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Sauk, Columbia County rise to medium COVID-19 community level designation

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Getting immunized (copy)

Emma Thomson, 8, of Sun Prairie, gets her first dose of the COVID-19 vaccine in November from nurse Brooke Teberg at the SSM Health St. Clare Hospital mass pediatric vaccination clinic in Baraboo. A rise in the COVID-19 community level to medium for both Sauk and Columbia County has health officials urging the public to take preventive measures.

Both Columbia County and Sauk County have joined the majority of the counties in the state now at a “medium” COVID-19 community level, according to health officials.

In a statement released Friday, Sauk County Public Health Director Treemanisha Stewart notified the public that the status has been increased to medium from its previous designation of “low” community level since the system was reconfigured to measure concern based on severe illness and death within a region rather than case rate.

Stewart urged the public to protect against severe illness caused by COVID-19.

“More tools than ever before are available to reduce the risk of severe illness from COVID-19,” said Stewart in the statement. “Getting vaccinated and staying up-to-date remains the best way to protect yourself and your family.”

In Columbia County, the health department released an update Thursday noting that two county residents had died as a result of COVID-19 complications, bringing the total of reported COVID-19 related deaths in Columbia County to 143. As of Thursday, there were 134 active cases and 17 people hospitalized, with two in the ICU being treated for COVID-19.

Lodi Elementary hosts COVID vaccine clinic (copy)

Val Bilkey holds 9-year-old Bricelynn Bilkey's hand during a COVID-19 vaccine clinic in November for children aged 5-11 at Lodi Elementary School.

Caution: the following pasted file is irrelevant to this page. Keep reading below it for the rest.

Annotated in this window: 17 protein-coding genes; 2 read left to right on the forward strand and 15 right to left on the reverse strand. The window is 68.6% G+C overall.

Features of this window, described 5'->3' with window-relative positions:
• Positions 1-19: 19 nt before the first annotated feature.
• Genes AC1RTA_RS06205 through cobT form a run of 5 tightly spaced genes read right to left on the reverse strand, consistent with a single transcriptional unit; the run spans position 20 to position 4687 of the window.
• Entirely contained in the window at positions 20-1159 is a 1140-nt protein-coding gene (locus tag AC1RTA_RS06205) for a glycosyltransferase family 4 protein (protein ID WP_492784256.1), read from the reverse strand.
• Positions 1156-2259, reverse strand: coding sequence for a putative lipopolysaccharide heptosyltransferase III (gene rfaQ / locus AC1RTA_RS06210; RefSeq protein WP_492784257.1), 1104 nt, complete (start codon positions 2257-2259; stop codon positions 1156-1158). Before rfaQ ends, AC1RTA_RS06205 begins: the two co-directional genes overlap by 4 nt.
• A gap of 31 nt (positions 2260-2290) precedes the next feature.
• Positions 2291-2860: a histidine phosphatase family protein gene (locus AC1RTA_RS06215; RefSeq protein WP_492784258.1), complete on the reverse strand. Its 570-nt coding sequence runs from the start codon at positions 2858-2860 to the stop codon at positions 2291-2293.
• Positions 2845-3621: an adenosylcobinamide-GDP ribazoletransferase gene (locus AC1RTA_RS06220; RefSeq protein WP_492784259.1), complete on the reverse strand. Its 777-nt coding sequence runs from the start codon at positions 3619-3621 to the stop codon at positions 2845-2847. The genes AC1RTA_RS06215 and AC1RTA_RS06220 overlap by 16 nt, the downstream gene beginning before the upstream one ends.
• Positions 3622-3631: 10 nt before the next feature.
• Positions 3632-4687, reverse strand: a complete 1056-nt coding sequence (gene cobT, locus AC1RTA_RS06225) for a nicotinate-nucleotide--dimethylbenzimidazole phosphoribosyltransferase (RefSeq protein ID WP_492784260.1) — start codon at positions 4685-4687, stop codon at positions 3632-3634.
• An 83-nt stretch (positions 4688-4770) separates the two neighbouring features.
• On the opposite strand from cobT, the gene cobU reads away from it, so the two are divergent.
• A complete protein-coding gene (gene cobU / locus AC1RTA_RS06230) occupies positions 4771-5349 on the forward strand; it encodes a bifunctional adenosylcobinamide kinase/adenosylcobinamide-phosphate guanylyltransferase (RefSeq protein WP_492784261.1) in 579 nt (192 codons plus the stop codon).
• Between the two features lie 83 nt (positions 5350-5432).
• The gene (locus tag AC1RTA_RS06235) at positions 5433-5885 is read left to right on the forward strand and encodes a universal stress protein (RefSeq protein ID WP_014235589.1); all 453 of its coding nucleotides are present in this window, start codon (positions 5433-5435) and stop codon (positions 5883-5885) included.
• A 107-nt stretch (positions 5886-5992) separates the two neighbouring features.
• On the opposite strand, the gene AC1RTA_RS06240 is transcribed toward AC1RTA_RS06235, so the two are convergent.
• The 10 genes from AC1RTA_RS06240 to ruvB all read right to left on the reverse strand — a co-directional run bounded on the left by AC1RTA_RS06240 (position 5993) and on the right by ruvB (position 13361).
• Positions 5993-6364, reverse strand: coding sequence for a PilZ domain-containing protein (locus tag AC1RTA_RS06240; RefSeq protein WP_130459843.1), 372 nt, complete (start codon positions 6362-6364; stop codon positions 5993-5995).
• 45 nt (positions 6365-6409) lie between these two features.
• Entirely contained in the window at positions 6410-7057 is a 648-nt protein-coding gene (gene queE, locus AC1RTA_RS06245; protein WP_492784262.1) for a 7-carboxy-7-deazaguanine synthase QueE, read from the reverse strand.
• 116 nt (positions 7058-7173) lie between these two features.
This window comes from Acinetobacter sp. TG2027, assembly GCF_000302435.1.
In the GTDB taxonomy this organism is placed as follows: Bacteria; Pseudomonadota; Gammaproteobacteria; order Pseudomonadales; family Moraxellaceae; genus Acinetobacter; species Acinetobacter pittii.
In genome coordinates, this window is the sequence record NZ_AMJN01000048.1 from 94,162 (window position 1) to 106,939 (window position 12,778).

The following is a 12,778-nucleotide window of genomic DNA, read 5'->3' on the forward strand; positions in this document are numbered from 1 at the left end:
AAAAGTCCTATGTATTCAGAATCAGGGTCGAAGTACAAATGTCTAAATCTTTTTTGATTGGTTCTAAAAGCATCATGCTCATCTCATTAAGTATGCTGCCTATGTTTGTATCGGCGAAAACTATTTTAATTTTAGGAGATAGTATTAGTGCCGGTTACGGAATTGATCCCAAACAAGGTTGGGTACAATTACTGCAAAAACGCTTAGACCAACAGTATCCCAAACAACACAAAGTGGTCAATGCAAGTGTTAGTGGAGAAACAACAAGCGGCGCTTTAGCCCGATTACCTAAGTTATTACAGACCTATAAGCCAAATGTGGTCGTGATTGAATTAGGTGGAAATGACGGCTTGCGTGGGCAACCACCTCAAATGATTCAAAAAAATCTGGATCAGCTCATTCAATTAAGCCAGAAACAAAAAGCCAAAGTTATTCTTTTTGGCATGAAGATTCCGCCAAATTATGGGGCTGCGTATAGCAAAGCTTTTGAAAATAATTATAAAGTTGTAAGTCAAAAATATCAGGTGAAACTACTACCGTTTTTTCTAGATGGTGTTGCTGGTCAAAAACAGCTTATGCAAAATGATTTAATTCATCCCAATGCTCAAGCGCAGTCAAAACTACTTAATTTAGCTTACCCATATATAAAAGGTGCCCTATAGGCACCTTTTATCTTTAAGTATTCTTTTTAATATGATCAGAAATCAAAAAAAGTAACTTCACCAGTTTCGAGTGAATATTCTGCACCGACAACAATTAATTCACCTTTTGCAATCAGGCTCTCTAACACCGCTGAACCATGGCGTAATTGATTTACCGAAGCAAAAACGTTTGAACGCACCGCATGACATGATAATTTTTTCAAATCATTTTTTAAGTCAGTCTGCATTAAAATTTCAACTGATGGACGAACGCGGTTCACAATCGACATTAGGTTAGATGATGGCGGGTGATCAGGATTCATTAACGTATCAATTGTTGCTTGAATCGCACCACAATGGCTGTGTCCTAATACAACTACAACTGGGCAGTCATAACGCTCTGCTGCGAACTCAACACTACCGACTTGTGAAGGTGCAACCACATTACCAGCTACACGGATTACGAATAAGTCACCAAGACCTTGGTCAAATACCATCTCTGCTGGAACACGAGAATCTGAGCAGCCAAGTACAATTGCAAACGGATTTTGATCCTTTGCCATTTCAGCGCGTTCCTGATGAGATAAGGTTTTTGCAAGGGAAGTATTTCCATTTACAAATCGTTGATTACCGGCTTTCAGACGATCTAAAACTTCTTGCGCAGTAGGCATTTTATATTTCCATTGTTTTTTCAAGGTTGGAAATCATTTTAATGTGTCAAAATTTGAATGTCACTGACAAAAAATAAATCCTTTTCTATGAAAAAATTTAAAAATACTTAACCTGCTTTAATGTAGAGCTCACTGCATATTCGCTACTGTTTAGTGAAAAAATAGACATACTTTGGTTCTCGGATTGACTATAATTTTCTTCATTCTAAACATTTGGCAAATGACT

According to the CDC, as of Thursday, Sauk County had four hospital admissions caused by COVID-19, with both ICU and hospital bed usage percentages increasing by almost 1%.

When a community level is medium, health experts urge anyone who has not yet gotten vaccinated to do so. Stewart said to prevent COVID-19 infection, residents should also get tested if they experience symptoms of the virus, which can include a list of items like a new loss of taste or smell, fever, chills, congestion, runny nose or shortness of breath, among others.

People should stay home and away from others if they do not feel well, Stewart said. For those at a higher risk of severe illness, health experts recommend those living in an area with a medium community level to consider wearing a protective mask indoors and talk to their doctor about other possible preventive measures or treatments. Everyone should wear a mask on public transportation, according to CDC recommendations.

The CDC also recommends that anyone with symptoms who has tested positive for COVID or has been exposed to someone with the virus should wear a mask and isolate from the public if a healthcare provider recommends it.

Follow Bridget on Twitter @cookebridget or contact her at 608-745-3513.


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